The New Bakers Dozen
How do I use preservatives? Or how do I keep things fresh.

The The Bakers Dozen: How do I use preservatives? Or how do I keep things fresh.
By Smic (Smic) on Sunday, December 01, 2002 - 02:39 pm: Edit

I'm trying to find a way of selling my baked goods to local shops/offices/etc. But, do I need to use preservatives in them to keep them fresh longer. Also, where would I buy these and where could I get packaging equipment to seal bags airtight (not shrink wrap of course).

By Cheftim (Cheftim) on Sunday, December 01, 2002 - 06:25 pm: Edit

I have to think that people buy baked goods from a local baker because:

  1. They want fresh.
  2. They don't want chemicals like preservatives in their baked goods.

By Winddove (Winddove) on Sunday, December 01, 2002 - 07:46 pm: Edit

One of the best...(and I say this seriously) "GIMMICKS" in selling foods is freshness. Here in Ohio, my husband goes into the city with his fresh gourmet meals and bakery goods and never has he brought a baked good to a customer more then two days old. We then donate the leftovers to the local day care children. It takes good management, trial and error until you REALLY know your cliental. And, on a dime, they can turn on you with their "diets" or add more people your way. It's tough but well worth it if you truly have not YOU...but the Customer in mind. That's the secret...what the people want. So, until you're established, keep the dollars signs out of your eyes and give it all you got. I am not assuming this is what you're's just how we thought from the beginning – Please Please Please the customer. But only to the degree you don’t give up what you know is quality. Remember, many people these days know only Fast Food…it’s up to you to bring them back down to earth…again…pleasing the costumer without them really knowing it. LOL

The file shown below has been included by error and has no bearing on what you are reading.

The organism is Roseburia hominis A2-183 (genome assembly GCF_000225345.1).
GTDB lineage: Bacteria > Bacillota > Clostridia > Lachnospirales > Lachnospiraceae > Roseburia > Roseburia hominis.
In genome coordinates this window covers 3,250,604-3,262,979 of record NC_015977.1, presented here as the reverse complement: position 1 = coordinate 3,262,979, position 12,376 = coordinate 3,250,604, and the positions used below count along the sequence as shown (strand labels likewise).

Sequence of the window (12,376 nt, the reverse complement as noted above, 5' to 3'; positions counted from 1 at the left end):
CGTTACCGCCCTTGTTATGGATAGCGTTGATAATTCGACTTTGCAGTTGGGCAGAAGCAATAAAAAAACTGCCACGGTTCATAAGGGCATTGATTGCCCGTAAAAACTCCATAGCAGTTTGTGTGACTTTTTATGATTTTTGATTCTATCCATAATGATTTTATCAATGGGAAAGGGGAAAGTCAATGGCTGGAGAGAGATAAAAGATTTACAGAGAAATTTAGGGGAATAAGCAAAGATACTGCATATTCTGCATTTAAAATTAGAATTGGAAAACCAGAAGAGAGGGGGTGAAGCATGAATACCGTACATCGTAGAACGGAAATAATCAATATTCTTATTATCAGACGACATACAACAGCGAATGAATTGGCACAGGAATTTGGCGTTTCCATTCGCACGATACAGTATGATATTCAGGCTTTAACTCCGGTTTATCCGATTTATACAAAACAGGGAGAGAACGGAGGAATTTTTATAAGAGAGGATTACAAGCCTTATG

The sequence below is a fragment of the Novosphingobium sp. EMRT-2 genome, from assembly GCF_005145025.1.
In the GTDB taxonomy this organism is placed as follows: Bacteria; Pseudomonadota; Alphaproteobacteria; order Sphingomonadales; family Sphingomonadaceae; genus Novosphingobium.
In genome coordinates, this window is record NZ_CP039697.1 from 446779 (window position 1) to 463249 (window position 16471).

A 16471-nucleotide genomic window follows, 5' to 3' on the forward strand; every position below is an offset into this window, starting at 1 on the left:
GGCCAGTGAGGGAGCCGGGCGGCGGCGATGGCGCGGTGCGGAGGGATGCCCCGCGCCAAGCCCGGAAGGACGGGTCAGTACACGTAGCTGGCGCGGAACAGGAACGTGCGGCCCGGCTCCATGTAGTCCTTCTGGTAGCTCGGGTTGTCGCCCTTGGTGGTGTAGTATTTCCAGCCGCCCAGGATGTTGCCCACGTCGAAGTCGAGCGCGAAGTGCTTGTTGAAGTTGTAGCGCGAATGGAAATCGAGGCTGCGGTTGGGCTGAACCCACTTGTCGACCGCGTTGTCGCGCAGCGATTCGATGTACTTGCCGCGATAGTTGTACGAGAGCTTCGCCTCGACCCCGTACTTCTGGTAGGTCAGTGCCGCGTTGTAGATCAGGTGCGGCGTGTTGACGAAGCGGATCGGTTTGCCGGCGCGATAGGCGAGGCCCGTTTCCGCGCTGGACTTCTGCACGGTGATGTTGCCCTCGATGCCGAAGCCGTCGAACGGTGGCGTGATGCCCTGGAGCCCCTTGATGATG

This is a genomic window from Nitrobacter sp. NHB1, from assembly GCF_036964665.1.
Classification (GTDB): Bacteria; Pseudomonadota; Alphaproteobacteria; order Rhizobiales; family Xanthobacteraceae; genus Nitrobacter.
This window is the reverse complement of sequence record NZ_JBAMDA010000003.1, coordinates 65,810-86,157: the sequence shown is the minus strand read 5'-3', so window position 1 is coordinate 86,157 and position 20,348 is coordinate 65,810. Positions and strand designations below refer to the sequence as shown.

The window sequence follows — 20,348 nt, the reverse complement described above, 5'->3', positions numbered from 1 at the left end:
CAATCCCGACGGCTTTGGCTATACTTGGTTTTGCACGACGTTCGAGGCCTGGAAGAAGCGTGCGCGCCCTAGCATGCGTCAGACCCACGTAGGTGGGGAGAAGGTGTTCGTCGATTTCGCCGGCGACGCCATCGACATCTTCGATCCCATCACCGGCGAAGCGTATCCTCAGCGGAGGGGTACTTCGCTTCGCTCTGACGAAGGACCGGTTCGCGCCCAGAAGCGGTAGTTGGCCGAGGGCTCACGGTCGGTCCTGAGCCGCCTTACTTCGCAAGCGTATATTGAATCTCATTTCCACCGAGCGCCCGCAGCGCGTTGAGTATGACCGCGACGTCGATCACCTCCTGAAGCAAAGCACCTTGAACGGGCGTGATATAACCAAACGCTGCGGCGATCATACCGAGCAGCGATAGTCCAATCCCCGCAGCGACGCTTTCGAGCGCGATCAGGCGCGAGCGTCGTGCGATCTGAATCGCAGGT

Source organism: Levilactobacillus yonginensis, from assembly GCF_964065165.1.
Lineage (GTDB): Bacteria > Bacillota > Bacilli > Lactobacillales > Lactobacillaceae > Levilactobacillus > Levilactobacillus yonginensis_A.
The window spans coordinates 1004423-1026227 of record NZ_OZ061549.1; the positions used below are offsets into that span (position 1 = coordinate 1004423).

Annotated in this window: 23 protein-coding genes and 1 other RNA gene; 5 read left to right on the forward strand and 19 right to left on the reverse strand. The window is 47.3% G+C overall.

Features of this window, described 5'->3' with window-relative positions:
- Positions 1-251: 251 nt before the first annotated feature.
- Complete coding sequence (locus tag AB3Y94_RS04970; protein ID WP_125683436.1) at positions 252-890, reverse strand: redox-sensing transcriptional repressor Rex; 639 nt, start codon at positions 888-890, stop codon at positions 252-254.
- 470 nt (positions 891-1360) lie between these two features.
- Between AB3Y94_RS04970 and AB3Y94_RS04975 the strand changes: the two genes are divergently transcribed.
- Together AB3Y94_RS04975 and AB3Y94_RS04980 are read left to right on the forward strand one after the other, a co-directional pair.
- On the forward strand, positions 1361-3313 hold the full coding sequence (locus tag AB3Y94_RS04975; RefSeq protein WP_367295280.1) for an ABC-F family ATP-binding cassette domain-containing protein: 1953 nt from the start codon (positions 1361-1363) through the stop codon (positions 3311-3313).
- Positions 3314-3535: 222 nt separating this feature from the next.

Blood, Sweat, and a few tears...and it pays off. Fresh food, good service, and something different from anyone else will guarantee a cliental. One more thing, if you give them your best, they will know it in time. It took us a year before my husband became the local celebrity. In fact, when he came into the city with his fresh foods, and his funny outfit and broken accent, the people thought he was nuts in the Beef and Potato belt we live in. These "good ole' boys" here thought he was out of his mind...truly. Now...these big boys of our Beef County sit around at lunch time eating Quiche and munching on Tiramisu and Italian Torts loaded with liquors. It's hilarious, not to mention seeing Hungarian, Italian, Oriental, and Mexican dishes drooling down their chins. They were all leery and bull-headed at they line up and even put my husband on their intercoms. So much for the fast-food chains I say. Now the cost of our foods means nothing to our customers...they know it's quality and different from the preserved processed garbage they had been filling up on for years. I swear…they act like they are “Cultured” or something now. If I didn’t know better…that little finger the Italian’s hold up with their Espresso’s are actually coming out. LOL They will pay anything...and that is when you know you made your spot in their hearts. It's all worth while. It's a shame how this world mass produces garbage basically without wholesomeness or personal flare. I truly miss the "Ma & Pa" outfits.